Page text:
BACKGROUND OF THE INVENTION
1. Field of the Invention
The present invention relates generally to offset printing presses and more particularly to a tubular printing blanket for an offset lithographic press.
2. Background Information
U.S. Pat. No. 5,429,048 to Gaffney et al. purports to disclose an offset lithographic printing press in which a web of material to be printed passes through a series of print units. Each of the print units has an upper plate cylinder, an upper blanket cylinder, a lower blanket cylinder and a lower plate cylinder. Printing plates containing images may be fastened to the plate cylinders and gapless tubular-shaped blankets may be fastened to the blanket cylinders. During a printing operation, the web passes between the upper blanket and the lower blanket. The tubular-shaped blanket of the printing press includes an outer print layer of incompressible material, a second layer of compressible material under the print layer and a third layer of incompressible material attached to a nickel sleeve. The patent mentions at column 12, line 19 et seq. that a deflectable fabric or inextendable layer could be provided between or inside each of the layers.
U.S. Pat. Nos. 5,304,267 and 5,323,702 purport to disclose tubular printing blankets having an outer print layer of elastomeric material, an inextensible layer under the print layer, and a compressible layer under the inextensible layer which is connected to a nickel sleeve. The inextensible layer is made of a seamless tubular body of elastomeric material and a longitudinally inextensible thread within the tubular body 100. The patent also discloses that the inextensible layer could be formed of a seamless tubular body of material such as a urethane copolymer, thermosetting polymers and rubbers. This material has a modulus of elasticity in the range of 2500-10,000 psi. Alternatively, the patent discloses an embodiment in which a continuous piece of plastic film extends in a spiral through an elastomeric material of an inextensible layer. The plastic film is not joined or merged together and does not form an isotropic layer.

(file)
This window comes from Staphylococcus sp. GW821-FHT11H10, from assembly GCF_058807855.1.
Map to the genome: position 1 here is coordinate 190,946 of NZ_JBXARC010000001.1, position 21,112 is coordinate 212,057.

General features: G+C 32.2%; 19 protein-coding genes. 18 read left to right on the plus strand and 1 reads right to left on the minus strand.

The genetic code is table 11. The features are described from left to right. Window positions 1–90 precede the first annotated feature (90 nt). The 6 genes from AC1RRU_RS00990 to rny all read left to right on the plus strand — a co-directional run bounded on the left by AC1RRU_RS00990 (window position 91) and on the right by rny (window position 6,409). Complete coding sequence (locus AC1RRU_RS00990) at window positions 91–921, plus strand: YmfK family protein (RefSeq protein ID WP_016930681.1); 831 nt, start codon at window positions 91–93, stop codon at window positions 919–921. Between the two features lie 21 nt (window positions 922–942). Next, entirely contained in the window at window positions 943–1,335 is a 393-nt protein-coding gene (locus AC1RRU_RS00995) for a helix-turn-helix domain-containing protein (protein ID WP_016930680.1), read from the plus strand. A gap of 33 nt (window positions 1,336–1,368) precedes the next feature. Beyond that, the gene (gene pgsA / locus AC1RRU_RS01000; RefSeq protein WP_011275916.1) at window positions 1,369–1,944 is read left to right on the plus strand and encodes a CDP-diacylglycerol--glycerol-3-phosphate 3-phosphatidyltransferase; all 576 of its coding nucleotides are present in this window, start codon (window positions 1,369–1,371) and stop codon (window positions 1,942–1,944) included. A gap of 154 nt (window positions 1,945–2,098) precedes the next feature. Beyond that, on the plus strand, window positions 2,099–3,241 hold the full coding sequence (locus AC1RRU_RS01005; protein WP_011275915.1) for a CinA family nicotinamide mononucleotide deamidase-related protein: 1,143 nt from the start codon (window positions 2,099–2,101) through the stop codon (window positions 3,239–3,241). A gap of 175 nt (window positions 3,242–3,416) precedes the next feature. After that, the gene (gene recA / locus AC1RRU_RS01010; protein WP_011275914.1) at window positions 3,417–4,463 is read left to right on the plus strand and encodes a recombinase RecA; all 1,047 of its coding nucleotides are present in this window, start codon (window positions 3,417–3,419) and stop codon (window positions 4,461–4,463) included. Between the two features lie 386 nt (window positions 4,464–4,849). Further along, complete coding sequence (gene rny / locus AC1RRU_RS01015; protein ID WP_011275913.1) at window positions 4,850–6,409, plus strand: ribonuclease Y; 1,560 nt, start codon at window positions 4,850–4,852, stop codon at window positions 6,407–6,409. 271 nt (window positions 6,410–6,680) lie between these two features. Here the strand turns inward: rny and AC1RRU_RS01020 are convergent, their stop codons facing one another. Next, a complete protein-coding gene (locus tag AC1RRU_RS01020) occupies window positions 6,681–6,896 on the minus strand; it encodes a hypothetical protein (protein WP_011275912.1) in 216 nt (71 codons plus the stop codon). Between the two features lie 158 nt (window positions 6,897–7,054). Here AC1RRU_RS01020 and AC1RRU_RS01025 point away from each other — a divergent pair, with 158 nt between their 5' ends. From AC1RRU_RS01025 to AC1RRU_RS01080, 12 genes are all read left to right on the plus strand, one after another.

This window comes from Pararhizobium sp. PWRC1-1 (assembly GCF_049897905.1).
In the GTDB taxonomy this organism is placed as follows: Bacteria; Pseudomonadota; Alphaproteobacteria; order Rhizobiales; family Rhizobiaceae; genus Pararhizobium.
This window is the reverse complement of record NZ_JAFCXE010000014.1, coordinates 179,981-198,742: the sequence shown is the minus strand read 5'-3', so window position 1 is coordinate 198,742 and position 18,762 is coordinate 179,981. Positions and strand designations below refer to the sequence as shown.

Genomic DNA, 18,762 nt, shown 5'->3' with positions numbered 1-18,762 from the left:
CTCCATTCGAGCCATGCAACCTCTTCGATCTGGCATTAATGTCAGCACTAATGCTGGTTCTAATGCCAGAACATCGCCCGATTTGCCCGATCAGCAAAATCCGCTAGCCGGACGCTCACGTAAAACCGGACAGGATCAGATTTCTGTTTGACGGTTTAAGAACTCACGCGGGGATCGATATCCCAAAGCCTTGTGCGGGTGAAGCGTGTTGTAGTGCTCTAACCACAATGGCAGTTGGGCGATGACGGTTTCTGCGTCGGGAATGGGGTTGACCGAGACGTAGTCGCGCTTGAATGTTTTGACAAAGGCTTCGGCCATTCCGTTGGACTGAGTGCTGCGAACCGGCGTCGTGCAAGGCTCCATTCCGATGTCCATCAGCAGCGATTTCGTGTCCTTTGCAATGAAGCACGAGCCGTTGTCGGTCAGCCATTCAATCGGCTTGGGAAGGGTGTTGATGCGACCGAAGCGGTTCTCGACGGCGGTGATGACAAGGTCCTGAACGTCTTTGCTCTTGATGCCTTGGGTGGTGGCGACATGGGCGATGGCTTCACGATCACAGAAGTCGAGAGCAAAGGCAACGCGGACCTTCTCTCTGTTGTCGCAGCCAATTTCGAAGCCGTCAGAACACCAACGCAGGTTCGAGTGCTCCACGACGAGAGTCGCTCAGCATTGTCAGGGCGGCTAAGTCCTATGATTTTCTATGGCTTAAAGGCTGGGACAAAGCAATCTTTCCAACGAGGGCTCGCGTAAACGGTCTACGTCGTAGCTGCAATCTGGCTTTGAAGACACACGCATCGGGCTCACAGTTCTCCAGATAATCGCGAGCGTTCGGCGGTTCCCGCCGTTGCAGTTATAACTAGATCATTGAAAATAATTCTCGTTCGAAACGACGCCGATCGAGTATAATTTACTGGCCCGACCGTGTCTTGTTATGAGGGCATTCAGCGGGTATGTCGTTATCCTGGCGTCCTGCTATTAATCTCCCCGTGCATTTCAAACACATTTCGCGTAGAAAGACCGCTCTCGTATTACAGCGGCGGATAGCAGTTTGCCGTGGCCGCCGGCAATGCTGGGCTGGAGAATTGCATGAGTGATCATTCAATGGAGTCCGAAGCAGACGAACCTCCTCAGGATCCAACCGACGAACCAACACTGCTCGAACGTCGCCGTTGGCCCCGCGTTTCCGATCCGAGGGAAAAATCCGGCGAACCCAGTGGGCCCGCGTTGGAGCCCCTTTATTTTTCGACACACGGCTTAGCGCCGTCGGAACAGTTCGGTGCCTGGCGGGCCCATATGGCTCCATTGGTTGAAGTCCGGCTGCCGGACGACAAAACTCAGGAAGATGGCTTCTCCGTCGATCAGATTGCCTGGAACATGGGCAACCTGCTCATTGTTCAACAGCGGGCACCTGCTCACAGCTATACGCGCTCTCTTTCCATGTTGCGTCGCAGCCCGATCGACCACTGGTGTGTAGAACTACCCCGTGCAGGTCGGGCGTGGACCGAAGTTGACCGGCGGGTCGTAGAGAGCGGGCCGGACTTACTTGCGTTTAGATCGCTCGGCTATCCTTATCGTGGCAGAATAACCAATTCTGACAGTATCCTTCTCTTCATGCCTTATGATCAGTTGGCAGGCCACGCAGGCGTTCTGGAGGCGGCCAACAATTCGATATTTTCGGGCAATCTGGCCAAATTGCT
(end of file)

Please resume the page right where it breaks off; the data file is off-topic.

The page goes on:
U.S. Pat. No. 5,352,507 purports to disclose a sleeve-like printing blanket. Underneath a printing layer is an elastomeric layer having reinforcing fibers therein. The elastomeric layer may be an elastomeric-impregnated nonwoven mat, of, for example, spunlaced aramid fibers or spunbonded nonwoven polyester. Holes in the nonwoven are filled with elastomeric material in a complex impregnation step. The reinforced elastomeric layer then is placed on the blanket either by spiral wrapping or by wrapping a sheet of material to abut, and then curing so that the elastomeric material tends to merge or meld. As best understood, only the elastomeric material melds together while the material of the mat does not meld or merge.
The reinforcing layers of the blankets discussed above have been concerned primarily with providing stability in the radial direction. However, the tubular printing blankets disclosed above suffer from the problem that the reinforcing layers underneath the printing layers lack stiffness and strength in the cross-web or axial direction. The lack of stiffness and strength in the cross-web direction can lead to a relatively short lifespan, as circumferential cracks can form which can eventually lead to delamination. The reinforcing layers discussed above also are formed directly over the compressible layer, which can lead to difficult curing requirements which can be expensive and may damage, for example, the compressible layer.
U.S. Pat. Nos. 4,981,750 and 4,042,743 purport to disclose flat blankets which have a reinforcing layer underneath the printing layer. These blankets however must be clamped in a clamping mechanism and cannot be used as tubular blankets.
BRIEF SUMMARY OF THE INVENTION